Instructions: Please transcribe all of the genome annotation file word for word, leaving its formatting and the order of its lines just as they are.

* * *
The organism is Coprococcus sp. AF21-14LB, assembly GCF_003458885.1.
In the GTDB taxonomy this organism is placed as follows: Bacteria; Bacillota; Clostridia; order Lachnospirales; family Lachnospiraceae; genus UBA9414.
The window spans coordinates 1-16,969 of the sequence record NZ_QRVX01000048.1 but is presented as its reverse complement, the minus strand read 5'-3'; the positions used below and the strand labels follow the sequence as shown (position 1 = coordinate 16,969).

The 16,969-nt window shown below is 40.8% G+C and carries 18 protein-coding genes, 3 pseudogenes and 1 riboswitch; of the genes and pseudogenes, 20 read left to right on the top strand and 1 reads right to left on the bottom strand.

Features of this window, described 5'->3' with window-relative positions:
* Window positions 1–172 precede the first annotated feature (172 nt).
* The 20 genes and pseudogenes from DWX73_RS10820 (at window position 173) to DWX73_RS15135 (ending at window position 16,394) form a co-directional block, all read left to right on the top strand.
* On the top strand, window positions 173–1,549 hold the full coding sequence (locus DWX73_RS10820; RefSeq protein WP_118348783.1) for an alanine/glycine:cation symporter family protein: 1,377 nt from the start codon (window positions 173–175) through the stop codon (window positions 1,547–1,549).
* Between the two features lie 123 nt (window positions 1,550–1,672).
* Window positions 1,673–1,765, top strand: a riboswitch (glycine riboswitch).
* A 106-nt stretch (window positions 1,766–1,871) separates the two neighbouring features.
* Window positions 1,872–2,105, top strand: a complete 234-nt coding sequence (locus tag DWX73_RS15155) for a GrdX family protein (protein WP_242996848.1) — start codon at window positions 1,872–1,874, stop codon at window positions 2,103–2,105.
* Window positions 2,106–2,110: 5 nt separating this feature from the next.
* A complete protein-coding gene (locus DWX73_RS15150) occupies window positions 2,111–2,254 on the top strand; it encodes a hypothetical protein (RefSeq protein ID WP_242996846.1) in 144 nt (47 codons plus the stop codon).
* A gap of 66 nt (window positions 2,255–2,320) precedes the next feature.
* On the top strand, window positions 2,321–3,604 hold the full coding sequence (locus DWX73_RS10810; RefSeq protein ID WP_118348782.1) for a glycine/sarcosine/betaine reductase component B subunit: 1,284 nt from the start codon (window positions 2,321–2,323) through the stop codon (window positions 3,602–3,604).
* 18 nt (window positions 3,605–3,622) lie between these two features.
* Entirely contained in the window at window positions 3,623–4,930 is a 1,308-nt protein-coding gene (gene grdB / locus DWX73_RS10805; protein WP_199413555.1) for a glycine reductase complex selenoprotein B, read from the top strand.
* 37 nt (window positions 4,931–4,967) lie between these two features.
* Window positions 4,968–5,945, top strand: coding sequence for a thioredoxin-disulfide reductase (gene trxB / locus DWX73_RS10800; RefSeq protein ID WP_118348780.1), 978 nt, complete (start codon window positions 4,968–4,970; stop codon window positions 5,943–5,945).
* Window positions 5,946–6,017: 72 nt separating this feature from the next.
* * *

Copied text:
The organism is Coprococcus sp. AF21-14LB, assembly GCF_003458885.1.
In the GTDB taxonomy this organism is placed as follows: Bacteria; Bacillota; Clostridia; order Lachnospirales; family Lachnospiraceae; genus UBA9414.
The window spans coordinates 1-16,969 of the sequence record NZ_QRVX01000048.1 but is presented as its reverse complement, the minus strand read 5'-3'; the positions used below and the strand labels follow the sequence as shown (position 1 = coordinate 16,969).

The 16,969-nt window shown below is 40.8% G+C and carries 18 protein-coding genes, 3 pseudogenes and 1 riboswitch; of the genes and pseudogenes, 20 read left to right on the top strand and 1 reads right to left on the bottom strand.

Features of this window, described 5'->3' with window-relative positions:
* Window positions 1–172 precede the first annotated feature (172 nt).
* The 20 genes and pseudogenes from DWX73_RS10820 (at window position 173) to DWX73_RS15135 (ending at window position 16,394) form a co-directional block, all read left to right on the top strand.
* On the top strand, window positions 173–1,549 hold the full coding sequence (locus DWX73_RS10820; RefSeq protein WP_118348783.1) for an alanine/glycine:cation symporter family protein: 1,377 nt from the start codon (window positions 173–175) through the stop codon (window positions 1,547–1,549).
* Between the two features lie 123 nt (window positions 1,550–1,672).
* Window positions 1,673–1,765, top strand: a riboswitch (glycine riboswitch).
* A 106-nt stretch (window positions 1,766–1,871) separates the two neighbouring features.
* Window positions 1,872–2,105, top strand: a complete 234-nt coding sequence (locus tag DWX73_RS15155) for a GrdX family protein (protein WP_242996848.1) — start codon at window positions 1,872–1,874, stop codon at window positions 2,103–2,105.
* Window positions 2,106–2,110: 5 nt separating this feature from the next.
* A complete protein-coding gene (locus DWX73_RS15150) occupies window positions 2,111–2,254 on the top strand; it encodes a hypothetical protein (RefSeq protein ID WP_242996846.1) in 144 nt (47 codons plus the stop codon).
* A gap of 66 nt (window positions 2,255–2,320) precedes the next feature.
* On the top strand, window positions 2,321–3,604 hold the full coding sequence (locus DWX73_RS10810; RefSeq protein ID WP_118348782.1) for a glycine/sarcosine/betaine reductase component B subunit: 1,284 nt from the start codon (window positions 2,321–2,323) through the stop codon (window positions 3,602–3,604).
* 18 nt (window positions 3,605–3,622) lie between these two features.
* Entirely contained in the window at window positions 3,623–4,930 is a 1,308-nt protein-coding gene (gene grdB / locus DWX73_RS10805; protein WP_199413555.1) for a glycine reductase complex selenoprotein B, read from the top strand.
* 37 nt (window positions 4,931–4,967) lie between these two features.
* Window positions 4,968–5,945, top strand: coding sequence for a thioredoxin-disulfide reductase (gene trxB / locus DWX73_RS10800; RefSeq protein ID WP_118348780.1), 978 nt, complete (start codon window positions 4,968–4,970; stop codon window positions 5,943–5,945).
* Window positions 5,946–6,017: 72 nt separating this feature from the next.